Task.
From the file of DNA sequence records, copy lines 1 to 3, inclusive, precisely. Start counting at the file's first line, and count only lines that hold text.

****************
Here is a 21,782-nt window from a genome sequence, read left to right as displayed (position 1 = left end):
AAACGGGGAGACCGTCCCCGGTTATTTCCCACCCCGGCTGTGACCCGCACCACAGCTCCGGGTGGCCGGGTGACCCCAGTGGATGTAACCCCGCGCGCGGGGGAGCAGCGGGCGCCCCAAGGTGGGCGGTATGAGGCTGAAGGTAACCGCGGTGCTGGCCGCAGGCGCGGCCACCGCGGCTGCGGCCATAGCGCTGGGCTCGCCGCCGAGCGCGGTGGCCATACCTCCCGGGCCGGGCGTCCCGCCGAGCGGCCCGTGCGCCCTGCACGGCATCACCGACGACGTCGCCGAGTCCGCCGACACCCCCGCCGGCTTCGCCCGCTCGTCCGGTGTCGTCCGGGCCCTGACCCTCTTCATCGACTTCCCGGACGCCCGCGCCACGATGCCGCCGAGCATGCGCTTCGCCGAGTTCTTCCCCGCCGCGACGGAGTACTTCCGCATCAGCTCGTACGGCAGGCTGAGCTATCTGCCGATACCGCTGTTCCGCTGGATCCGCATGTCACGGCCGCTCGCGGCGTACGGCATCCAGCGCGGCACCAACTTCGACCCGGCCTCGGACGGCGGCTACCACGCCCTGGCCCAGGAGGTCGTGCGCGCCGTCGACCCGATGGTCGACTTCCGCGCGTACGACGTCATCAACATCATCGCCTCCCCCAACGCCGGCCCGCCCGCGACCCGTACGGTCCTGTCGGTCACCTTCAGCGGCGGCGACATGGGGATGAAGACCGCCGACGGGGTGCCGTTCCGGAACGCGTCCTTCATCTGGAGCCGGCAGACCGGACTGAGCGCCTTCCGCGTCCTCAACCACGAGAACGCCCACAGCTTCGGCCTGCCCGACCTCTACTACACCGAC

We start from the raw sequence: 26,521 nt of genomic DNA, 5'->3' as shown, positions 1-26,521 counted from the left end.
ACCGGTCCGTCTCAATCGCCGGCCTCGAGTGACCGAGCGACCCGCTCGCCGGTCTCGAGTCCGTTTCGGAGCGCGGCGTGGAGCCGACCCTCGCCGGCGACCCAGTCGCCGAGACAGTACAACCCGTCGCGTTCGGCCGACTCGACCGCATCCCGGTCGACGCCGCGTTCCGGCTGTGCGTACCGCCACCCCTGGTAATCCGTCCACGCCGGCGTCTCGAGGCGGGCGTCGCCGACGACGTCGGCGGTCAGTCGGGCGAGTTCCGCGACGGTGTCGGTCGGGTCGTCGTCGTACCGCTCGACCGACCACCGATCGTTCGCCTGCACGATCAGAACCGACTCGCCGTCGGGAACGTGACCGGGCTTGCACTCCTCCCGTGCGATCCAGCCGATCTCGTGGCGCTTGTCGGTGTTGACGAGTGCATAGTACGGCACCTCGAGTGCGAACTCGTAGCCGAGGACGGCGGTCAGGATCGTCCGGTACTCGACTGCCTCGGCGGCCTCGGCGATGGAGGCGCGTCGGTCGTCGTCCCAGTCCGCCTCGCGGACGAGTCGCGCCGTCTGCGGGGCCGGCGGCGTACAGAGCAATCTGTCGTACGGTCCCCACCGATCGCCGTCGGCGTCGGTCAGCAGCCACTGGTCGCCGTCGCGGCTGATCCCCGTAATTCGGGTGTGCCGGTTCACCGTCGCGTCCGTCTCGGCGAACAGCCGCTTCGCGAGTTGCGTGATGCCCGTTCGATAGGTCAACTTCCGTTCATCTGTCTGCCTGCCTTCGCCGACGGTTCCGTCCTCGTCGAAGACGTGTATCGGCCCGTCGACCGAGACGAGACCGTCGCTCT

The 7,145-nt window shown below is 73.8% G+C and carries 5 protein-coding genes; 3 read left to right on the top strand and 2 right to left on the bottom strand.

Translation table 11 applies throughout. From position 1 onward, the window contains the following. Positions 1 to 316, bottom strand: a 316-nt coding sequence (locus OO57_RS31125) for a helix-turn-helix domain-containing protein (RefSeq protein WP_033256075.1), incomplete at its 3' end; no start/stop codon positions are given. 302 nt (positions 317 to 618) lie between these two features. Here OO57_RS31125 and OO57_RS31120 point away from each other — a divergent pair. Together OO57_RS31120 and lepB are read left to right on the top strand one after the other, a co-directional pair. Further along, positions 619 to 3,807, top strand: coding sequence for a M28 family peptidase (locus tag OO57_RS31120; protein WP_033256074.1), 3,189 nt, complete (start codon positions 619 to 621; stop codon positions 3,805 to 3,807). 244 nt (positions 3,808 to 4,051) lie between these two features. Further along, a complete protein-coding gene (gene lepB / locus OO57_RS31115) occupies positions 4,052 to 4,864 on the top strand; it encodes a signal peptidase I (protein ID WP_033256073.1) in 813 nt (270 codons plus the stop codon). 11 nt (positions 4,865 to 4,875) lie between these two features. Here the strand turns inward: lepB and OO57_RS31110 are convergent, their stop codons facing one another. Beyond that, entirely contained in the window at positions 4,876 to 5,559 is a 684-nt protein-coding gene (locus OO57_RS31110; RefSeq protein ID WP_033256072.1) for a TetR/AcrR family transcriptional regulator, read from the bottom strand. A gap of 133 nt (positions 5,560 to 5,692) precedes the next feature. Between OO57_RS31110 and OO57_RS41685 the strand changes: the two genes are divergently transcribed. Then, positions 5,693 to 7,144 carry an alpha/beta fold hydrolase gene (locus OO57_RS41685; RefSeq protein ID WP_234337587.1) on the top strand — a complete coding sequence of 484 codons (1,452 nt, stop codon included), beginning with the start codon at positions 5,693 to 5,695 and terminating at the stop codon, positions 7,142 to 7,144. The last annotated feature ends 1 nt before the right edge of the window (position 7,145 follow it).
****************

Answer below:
Here is a 21,782-nt window from a genome sequence, read left to right as displayed (position 1 = left end):
AAACGGGGAGACCGTCCCCGGTTATTTCCCACCCCGGCTGTGACCCGCACCACAGCTCCGGGTGGCCGGGTGACCCCAGTGGATGTAACCCCGCGCGCGGGGGAGCAGCGGGCGCCCCAAGGTGGGCGGTATGAGGCTGAAGGTAACCGCGGTGCTGGCCGCAGGCGCGGCCACCGCGGCTGCGGCCATAGCGCTGGGCTCGCCGCCGAGCGCGGTGGCCATACCTCCCGGGCCGGGCGTCCCGCCGAGCGGCCCGTGCGCCCTGCACGGCATCACCGACGACGTCGCCGAGTCCGCCGACACCCCCGCCGGCTTCGCCCGCTCGTCCGGTGTCGTCCGGGCCCTGACCCTCTTCATCGACTTCCCGGACGCCCGCGCCACGATGCCGCCGAGCATGCGCTTCGCCGAGTTCTTCCCCGCCGCGACGGAGTACTTCCGCATCAGCTCGTACGGCAGGCTGAGCTATCTGCCGATACCGCTGTTCCGCTGGATCCGCATGTCACGGCCGCTCGCGGCGTACGGCATCCAGCGCGGCACCAACTTCGACCCGGCCTCGGACGGCGGCTACCACGCCCTGGCCCAGGAGGTCGTGCGCGCCGTCGACCCGATGGTCGACTTCCGCGCGTACGACGTCATCAACATCATCGCCTCCCCCAACGCCGGCCCGCCCGCGACCCGTACGGTCCTGTCGGTCACCTTCAGCGGCGGCGACATGGGGATGAAGACCGCCGACGGGGTGCCGTTCCGGAACGCGTCCTTCATCTGGAGCCGGCAGACCGGACTGAGCGCCTTCCGCGTCCTCAACCACGAGAACGCCCACAGCTTCGGCCTGCCCGACCTCTACTACACCGAC

We start from the raw sequence: 26,521 nt of genomic DNA, 5'->3' as shown, positions 1-26,521 counted from the left end.